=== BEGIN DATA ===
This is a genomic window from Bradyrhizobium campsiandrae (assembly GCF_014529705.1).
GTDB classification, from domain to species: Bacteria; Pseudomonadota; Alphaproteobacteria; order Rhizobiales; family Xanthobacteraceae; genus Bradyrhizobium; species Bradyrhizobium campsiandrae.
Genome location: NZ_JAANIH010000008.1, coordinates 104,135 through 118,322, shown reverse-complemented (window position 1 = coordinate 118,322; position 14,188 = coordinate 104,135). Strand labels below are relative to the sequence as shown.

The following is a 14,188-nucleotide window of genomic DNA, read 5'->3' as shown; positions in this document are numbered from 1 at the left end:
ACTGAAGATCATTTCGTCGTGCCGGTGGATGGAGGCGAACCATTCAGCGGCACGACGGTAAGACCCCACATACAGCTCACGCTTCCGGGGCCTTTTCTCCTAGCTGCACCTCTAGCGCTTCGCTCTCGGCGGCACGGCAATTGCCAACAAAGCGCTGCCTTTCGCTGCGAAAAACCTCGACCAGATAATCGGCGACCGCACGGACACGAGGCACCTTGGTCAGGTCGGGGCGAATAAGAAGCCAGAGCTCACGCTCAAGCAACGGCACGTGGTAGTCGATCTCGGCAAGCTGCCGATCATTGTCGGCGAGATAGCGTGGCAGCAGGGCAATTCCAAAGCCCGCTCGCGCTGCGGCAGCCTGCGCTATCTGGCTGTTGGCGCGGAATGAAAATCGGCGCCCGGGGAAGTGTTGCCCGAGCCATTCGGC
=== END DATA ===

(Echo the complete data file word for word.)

This is a genomic window from Bradyrhizobium campsiandrae (assembly GCF_014529705.1).
GTDB classification, from domain to species: Bacteria; Pseudomonadota; Alphaproteobacteria; order Rhizobiales; family Xanthobacteraceae; genus Bradyrhizobium; species Bradyrhizobium campsiandrae.
Genome location: NZ_JAANIH010000008.1, coordinates 104,135 through 118,322, shown reverse-complemented (window position 1 = coordinate 118,322; position 14,188 = coordinate 104,135). Strand labels below are relative to the sequence as shown.

The following is a 14,188-nucleotide window of genomic DNA, read 5'->3' as shown; positions in this document are numbered from 1 at the left end:
ACTGAAGATCATTTCGTCGTGCCGGTGGATGGAGGCGAACCATTCAGCGGCACGACGGTAAGACCCCACATACAGCTCACGCTTCCGGGGCCTTTTCTCCTAGCTGCACCTCTAGCGCTTCGCTCTCGGCGGCACGGCAATTGCCAACAAAGCGCTGCCTTTCGCTGCGAAAAACCTCGACCAGATAATCGGCGACCGCACGGACACGAGGCACCTTGGTCAGGTCGGGGCGAATAAGAAGCCAGAGCTCACGCTCAAGCAACGGCACGTGGTAGTCGATCTCGGCAAGCTGCCGATCATTGTCGGCGAGATAGCGTGGCAGCAGGGCAATTCCAAAGCCCGCTCGCGCTGCGGCAGCCTGCGCTATCTGGCTGTTGGCGCGGAATGAAAATCGGCGCCCGGGGAAGTGTTGCCCGAGCCATTCGGC